Dazed and Confused
Linklater’s 1994 film did for 70s music what American Grafitti did for 50s music. The film features 29 songs that appear on two soundtracks, both of which are stellar (if you like 70s anthemic rock’n’roll). “The School’s Out for Summer “montage at the beginning of the film and the “No More Mr. Nice Guy” montage (as Ben Affleck’s O’Bannion looks to paddle some freshman hiney) are classic.
No one uses music in film better than Martin Scorsese, and Goodfellas is his musical masterpiece. The story moves from the 50s to the 80s, with the music pushing the narrative both chronologically and stylistically. Scorsese takes it over the top in the final sequence, in which Henry Hill (Ray Liotta) is preparing for a drug deal, coaching his brother Tommy on how to make spaghetti sauce, visiting the doctor, all the while trying to figure out if a helicopter may or may not be following him. In the seven- minute sequence, Scorsese uses six different songs – Muddy Waters’ “Mannish Boy,” The Who’s “Magic Bus,” The Rolling Stones’ “Monkey Man” included. It is essentially what is known today as a mashup, done 15 years before they became commercially popular. The sequence perfectly captures Hill’s life literally spinning out of control and heading for imminent destruction.
One final note on Goodfellas: Dancing with Wolves winning Best Picture over Goodfellas was, in the words of the wise guys in the film, an infamnia.
I loved Zach Braff’s 2006 film Garden State, a sweet love story about two over-medicated 20 somethings trying to navigate life through a pharmacologically induced haze. The soundtrack is letter- perfect, featuring music from the Shinns, Coldplay, Zero 7, Thievery Corporation and more. Natalie Portman has never been more fetching when she hands her headphones to Braff at the shrink’s office, saying: “You gotta hear this one song. It’ll change your life. I swear.” One of the great sequences in the film is when the three main characters are at a giant sink hole and the soundtrack plays “The Only Living Boy in New York” by Simon and Garfunkel. Not only is it a greed deep track from their catalogue, the song is a nod to The Graduate in terms of youth alienation, this time from the new millennium.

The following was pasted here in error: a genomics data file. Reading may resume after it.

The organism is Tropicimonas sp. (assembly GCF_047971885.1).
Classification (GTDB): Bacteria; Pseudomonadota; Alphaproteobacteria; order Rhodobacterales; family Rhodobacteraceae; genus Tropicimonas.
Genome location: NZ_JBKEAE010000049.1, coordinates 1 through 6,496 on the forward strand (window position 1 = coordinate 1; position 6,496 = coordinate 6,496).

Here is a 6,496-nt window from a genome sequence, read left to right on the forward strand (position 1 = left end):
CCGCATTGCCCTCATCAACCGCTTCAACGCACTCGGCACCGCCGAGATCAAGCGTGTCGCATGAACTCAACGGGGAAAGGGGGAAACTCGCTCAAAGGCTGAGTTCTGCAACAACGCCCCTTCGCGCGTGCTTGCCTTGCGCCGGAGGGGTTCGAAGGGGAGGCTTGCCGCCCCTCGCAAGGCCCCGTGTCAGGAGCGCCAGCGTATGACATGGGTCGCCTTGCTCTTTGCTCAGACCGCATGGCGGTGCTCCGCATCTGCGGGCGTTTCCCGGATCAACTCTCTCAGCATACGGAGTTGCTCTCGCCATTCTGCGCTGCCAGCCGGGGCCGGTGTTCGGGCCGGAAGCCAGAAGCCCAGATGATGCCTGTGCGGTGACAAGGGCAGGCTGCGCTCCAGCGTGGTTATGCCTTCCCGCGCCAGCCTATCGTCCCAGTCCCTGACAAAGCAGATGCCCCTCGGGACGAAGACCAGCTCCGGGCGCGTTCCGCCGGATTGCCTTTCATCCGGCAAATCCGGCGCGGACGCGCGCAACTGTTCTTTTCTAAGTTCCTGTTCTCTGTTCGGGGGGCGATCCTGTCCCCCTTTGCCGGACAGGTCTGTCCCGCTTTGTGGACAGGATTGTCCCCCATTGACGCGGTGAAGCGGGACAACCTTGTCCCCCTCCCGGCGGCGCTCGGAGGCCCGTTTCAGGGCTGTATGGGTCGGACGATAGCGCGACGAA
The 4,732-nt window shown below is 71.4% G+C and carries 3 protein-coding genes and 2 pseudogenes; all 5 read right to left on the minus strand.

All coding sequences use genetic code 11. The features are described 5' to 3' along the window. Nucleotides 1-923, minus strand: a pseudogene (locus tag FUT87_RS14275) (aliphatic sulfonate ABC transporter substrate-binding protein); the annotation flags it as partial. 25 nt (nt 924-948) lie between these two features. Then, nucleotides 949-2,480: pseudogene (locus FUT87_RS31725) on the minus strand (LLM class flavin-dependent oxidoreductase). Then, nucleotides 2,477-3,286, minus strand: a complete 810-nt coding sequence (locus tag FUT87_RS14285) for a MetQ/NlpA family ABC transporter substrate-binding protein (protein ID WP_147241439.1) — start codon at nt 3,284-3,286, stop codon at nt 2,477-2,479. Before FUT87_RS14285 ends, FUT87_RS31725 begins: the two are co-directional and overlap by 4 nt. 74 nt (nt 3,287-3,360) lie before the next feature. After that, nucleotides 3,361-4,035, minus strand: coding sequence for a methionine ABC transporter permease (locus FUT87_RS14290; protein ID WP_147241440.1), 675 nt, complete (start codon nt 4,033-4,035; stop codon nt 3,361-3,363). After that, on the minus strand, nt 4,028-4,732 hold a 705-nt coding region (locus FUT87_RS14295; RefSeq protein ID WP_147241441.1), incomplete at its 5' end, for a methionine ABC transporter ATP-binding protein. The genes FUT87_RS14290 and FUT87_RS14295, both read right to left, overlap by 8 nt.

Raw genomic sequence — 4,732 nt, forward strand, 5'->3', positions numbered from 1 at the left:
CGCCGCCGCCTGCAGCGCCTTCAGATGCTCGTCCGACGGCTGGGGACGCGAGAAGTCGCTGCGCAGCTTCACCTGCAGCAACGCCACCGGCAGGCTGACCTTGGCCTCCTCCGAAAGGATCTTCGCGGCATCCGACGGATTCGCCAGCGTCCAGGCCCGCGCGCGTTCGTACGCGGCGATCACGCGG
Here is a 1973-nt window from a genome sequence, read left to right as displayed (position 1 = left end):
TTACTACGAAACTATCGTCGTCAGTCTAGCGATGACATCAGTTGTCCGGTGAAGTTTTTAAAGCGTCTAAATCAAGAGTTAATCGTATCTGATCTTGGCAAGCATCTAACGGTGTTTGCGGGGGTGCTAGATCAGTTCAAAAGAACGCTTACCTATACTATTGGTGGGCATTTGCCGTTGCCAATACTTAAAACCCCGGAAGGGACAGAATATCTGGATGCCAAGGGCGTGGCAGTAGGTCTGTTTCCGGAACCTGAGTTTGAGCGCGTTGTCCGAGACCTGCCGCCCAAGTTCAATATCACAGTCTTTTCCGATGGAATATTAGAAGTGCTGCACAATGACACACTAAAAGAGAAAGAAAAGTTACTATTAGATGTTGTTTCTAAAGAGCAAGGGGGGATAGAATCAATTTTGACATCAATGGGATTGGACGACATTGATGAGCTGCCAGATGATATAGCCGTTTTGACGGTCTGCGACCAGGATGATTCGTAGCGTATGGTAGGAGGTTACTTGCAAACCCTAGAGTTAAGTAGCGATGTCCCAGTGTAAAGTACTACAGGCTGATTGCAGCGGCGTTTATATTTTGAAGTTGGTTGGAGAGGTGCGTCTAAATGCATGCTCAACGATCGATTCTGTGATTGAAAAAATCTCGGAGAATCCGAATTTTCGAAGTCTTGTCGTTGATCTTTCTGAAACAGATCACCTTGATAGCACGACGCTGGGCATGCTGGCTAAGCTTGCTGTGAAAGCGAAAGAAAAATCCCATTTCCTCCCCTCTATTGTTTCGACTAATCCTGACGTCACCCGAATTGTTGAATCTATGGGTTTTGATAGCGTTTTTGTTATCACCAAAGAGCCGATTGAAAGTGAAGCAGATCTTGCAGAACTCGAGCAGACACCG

Dennis Hopper picked up on the popular music zeitgeist started by Nichols with Easy Rider. Hopper uses the music as a narrative device to great effect. The opening scene of Captain America and Billy riding their bikes through the desert to Steppenwolf’s “Born To be Wild” is as iconic an image there is of the 60s counter culture. “The Weight” was released only a year before the film, and while Rolling Stone puts the song at #41 among the greatest songs of all time, “The Weight” is in my top 10. That song must have delighted audiences. The entire Easy Rider soundtrack is letter-perfect.
This 1985 cult film, Fandango, marked the debut of Kevin Costner (and director Kevin Reynolds.) Set in Texas in 1971, the film is about a group of friends who embark on a road trip in search of the mythical “Dom.” There are several great uses of music in the film. The song “Spooky” by the Atlanta Rhythm Section plays on the soundtrack as the guys happily shoot fireworks in a cemetery, only to have Costner’s character see the tombstone of a soldier who died in Vietnam, where he is headed. The song suddenly takes on a new meaning. The final shot of the movie is set to Blind Faith’s “Can’t Find My Way Home,” which comes to mind every time I hear that great song.
Music is critical in P.T. Anderson’s Boogie Nights. The music follows the timeline of the film from the 70s to the 80s, and begat two soundtracks. The scene where Alfred Molina, clad in a robe and his tightie-whities, explains that he has made a mixed tape and then turns up Night Rider’s “Sister Christian” is a Hall of Fame musical moment in cinema. I love the nod to the mixed tape, an art form from those decades that I practiced with great abandon.
The Big Lebowski
Perhaps the biggest cult film of the last 25 years, the Big Lebowski features a note-perfect score by Carter Burwell (who has since become the Coen brothers’ go-to guy when it comes to scoring their films) and is packed with great music – think the Gypsy Kings’ “Hotel California” as we meet Jesus Quintana at the bowling alley. But the classic music moment from this cult classic is the Dude’s dancing/floating into space montage to Kenny Rogers’ “Just Dropped In,” “to see what my condition was in.”
Category: One Step Ahead of the Blues